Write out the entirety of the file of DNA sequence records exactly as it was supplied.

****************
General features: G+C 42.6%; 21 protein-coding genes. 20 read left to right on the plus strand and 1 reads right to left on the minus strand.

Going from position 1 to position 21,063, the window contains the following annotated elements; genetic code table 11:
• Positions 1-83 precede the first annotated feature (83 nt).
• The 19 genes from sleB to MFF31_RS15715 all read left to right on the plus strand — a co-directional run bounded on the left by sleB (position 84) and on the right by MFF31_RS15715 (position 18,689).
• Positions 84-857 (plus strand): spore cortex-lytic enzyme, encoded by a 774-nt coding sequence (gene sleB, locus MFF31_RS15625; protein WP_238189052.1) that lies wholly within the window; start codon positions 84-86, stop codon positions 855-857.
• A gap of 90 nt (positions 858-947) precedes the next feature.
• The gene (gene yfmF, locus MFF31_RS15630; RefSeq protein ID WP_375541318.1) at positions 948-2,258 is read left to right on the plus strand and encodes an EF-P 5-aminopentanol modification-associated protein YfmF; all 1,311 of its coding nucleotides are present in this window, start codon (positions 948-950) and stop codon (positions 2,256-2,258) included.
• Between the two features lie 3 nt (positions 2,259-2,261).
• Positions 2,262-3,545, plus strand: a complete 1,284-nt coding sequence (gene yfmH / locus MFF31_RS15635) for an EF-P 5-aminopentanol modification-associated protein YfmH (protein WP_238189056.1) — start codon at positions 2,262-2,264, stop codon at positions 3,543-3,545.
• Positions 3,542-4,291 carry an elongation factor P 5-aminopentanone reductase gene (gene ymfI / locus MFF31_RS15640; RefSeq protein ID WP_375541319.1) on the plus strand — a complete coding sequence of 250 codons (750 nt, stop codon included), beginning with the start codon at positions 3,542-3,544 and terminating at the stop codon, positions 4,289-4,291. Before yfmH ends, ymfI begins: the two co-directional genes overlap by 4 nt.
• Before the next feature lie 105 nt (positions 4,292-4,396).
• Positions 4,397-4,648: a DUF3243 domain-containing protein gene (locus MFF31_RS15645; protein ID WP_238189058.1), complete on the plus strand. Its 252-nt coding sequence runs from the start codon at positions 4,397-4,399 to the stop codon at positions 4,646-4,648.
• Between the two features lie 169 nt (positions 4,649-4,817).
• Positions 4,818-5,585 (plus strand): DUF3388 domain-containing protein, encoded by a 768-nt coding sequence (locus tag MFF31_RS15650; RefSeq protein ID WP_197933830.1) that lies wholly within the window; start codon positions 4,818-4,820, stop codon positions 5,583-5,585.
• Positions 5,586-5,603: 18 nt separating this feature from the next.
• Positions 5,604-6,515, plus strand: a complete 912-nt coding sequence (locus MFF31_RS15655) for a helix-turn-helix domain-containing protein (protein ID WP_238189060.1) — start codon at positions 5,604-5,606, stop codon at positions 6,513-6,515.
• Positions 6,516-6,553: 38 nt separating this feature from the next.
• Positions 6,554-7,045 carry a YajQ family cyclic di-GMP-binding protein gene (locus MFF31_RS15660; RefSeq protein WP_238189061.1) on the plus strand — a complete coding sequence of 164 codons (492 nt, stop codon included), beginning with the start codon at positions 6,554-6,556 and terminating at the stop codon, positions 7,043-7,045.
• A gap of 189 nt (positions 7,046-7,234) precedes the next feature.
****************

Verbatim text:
General features: G+C 42.6%; 21 protein-coding genes. 20 read left to right on the plus strand and 1 reads right to left on the minus strand.

Going from position 1 to position 21,063, the window contains the following annotated elements; genetic code table 11:
• Positions 1-83 precede the first annotated feature (83 nt).
• The 19 genes from sleB to MFF31_RS15715 all read left to right on the plus strand — a co-directional run bounded on the left by sleB (position 84) and on the right by MFF31_RS15715 (position 18,689).
• Positions 84-857 (plus strand): spore cortex-lytic enzyme, encoded by a 774-nt coding sequence (gene sleB, locus MFF31_RS15625; protein WP_238189052.1) that lies wholly within the window; start codon positions 84-86, stop codon positions 855-857.
• A gap of 90 nt (positions 858-947) precedes the next feature.
• The gene (gene yfmF, locus MFF31_RS15630; RefSeq protein ID WP_375541318.1) at positions 948-2,258 is read left to right on the plus strand and encodes an EF-P 5-aminopentanol modification-associated protein YfmF; all 1,311 of its coding nucleotides are present in this window, start codon (positions 948-950) and stop codon (positions 2,256-2,258) included.
• Between the two features lie 3 nt (positions 2,259-2,261).
• Positions 2,262-3,545, plus strand: a complete 1,284-nt coding sequence (gene yfmH / locus MFF31_RS15635) for an EF-P 5-aminopentanol modification-associated protein YfmH (protein WP_238189056.1) — start codon at positions 2,262-2,264, stop codon at positions 3,543-3,545.
• Positions 3,542-4,291 carry an elongation factor P 5-aminopentanone reductase gene (gene ymfI / locus MFF31_RS15640; RefSeq protein ID WP_375541319.1) on the plus strand — a complete coding sequence of 250 codons (750 nt, stop codon included), beginning with the start codon at positions 3,542-3,544 and terminating at the stop codon, positions 4,289-4,291. Before yfmH ends, ymfI begins: the two co-directional genes overlap by 4 nt.
• Before the next feature lie 105 nt (positions 4,292-4,396).
• Positions 4,397-4,648: a DUF3243 domain-containing protein gene (locus MFF31_RS15645; protein ID WP_238189058.1), complete on the plus strand. Its 252-nt coding sequence runs from the start codon at positions 4,397-4,399 to the stop codon at positions 4,646-4,648.
• Between the two features lie 169 nt (positions 4,649-4,817).
• Positions 4,818-5,585 (plus strand): DUF3388 domain-containing protein, encoded by a 768-nt coding sequence (locus tag MFF31_RS15650; RefSeq protein ID WP_197933830.1) that lies wholly within the window; start codon positions 4,818-4,820, stop codon positions 5,583-5,585.
• Positions 5,586-5,603: 18 nt separating this feature from the next.
• Positions 5,604-6,515, plus strand: a complete 912-nt coding sequence (locus MFF31_RS15655) for a helix-turn-helix domain-containing protein (protein ID WP_238189060.1) — start codon at positions 5,604-5,606, stop codon at positions 6,513-6,515.
• Positions 6,516-6,553: 38 nt separating this feature from the next.
• Positions 6,554-7,045 carry a YajQ family cyclic di-GMP-binding protein gene (locus MFF31_RS15660; RefSeq protein WP_238189061.1) on the plus strand — a complete coding sequence of 164 codons (492 nt, stop codon included), beginning with the start codon at positions 6,554-6,556 and terminating at the stop codon, positions 7,043-7,045.
• A gap of 189 nt (positions 7,046-7,234) precedes the next feature.